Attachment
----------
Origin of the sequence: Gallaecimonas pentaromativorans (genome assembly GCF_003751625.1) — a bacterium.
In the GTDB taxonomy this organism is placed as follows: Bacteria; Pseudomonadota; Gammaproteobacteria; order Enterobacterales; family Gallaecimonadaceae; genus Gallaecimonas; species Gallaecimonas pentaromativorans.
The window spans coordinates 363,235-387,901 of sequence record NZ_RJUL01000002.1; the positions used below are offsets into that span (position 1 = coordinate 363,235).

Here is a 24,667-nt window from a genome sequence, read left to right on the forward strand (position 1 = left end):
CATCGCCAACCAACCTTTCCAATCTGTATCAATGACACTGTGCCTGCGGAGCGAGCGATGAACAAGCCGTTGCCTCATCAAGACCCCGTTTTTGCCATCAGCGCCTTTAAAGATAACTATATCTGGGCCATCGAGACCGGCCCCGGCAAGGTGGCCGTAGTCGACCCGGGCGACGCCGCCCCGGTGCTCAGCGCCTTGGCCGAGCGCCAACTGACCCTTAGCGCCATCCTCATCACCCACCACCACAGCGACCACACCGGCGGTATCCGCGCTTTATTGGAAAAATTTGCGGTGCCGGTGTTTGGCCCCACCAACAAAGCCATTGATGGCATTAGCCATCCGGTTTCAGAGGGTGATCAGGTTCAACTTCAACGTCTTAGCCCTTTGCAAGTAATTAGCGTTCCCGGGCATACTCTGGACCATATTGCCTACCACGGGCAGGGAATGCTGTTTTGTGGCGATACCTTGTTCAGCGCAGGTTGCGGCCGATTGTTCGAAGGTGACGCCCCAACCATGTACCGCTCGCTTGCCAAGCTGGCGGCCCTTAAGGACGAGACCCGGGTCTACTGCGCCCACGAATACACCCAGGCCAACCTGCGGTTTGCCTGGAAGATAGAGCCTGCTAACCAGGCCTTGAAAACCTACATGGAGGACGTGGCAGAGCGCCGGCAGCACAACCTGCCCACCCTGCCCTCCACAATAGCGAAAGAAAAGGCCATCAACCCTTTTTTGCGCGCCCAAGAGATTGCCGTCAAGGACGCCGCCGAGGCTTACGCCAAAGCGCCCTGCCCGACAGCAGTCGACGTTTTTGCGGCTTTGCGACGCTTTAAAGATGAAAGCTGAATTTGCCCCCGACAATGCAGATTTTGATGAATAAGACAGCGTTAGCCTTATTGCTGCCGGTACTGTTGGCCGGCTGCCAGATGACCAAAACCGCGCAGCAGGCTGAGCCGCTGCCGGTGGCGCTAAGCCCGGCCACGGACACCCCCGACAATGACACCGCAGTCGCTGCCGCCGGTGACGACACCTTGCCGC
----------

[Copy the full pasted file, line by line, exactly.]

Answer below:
Origin of the sequence: Gallaecimonas pentaromativorans (genome assembly GCF_003751625.1) — a bacterium.
In the GTDB taxonomy this organism is placed as follows: Bacteria; Pseudomonadota; Gammaproteobacteria; order Enterobacterales; family Gallaecimonadaceae; genus Gallaecimonas; species Gallaecimonas pentaromativorans.
The window spans coordinates 363,235-387,901 of sequence record NZ_RJUL01000002.1; the positions used below are offsets into that span (position 1 = coordinate 363,235).

Here is a 24,667-nt window from a genome sequence, read left to right on the forward strand (position 1 = left end):
CATCGCCAACCAACCTTTCCAATCTGTATCAATGACACTGTGCCTGCGGAGCGAGCGATGAACAAGCCGTTGCCTCATCAAGACCCCGTTTTTGCCATCAGCGCCTTTAAAGATAACTATATCTGGGCCATCGAGACCGGCCCCGGCAAGGTGGCCGTAGTCGACCCGGGCGACGCCGCCCCGGTGCTCAGCGCCTTGGCCGAGCGCCAACTGACCCTTAGCGCCATCCTCATCACCCACCACCACAGCGACCACACCGGCGGTATCCGCGCTTTATTGGAAAAATTTGCGGTGCCGGTGTTTGGCCCCACCAACAAAGCCATTGATGGCATTAGCCATCCGGTTTCAGAGGGTGATCAGGTTCAACTTCAACGTCTTAGCCCTTTGCAAGTAATTAGCGTTCCCGGGCATACTCTGGACCATATTGCCTACCACGGGCAGGGAATGCTGTTTTGTGGCGATACCTTGTTCAGCGCAGGTTGCGGCCGATTGTTCGAAGGTGACGCCCCAACCATGTACCGCTCGCTTGCCAAGCTGGCGGCCCTTAAGGACGAGACCCGGGTCTACTGCGCCCACGAATACACCCAGGCCAACCTGCGGTTTGCCTGGAAGATAGAGCCTGCTAACCAGGCCTTGAAAACCTACATGGAGGACGTGGCAGAGCGCCGGCAGCACAACCTGCCCACCCTGCCCTCCACAATAGCGAAAGAAAAGGCCATCAACCCTTTTTTGCGCGCCCAAGAGATTGCCGTCAAGGACGCCGCCGAGGCTTACGCCAAAGCGCCCTGCCCGACAGCAGTCGACGTTTTTGCGGCTTTGCGACGCTTTAAAGATGAAAGCTGAATTTGCCCCCGACAATGCAGATTTTGATGAATAAGACAGCGTTAGCCTTATTGCTGCCGGTACTGTTGGCCGGCTGCCAGATGACCAAAACCGCGCAGCAGGCTGAGCCGCTGCCGGTGGCGCTAAGCCCGGCCACGGACACCCCCGACAATGACACCGCAGTCGCTGCCGCCGGTGACGACACCTTGCCGC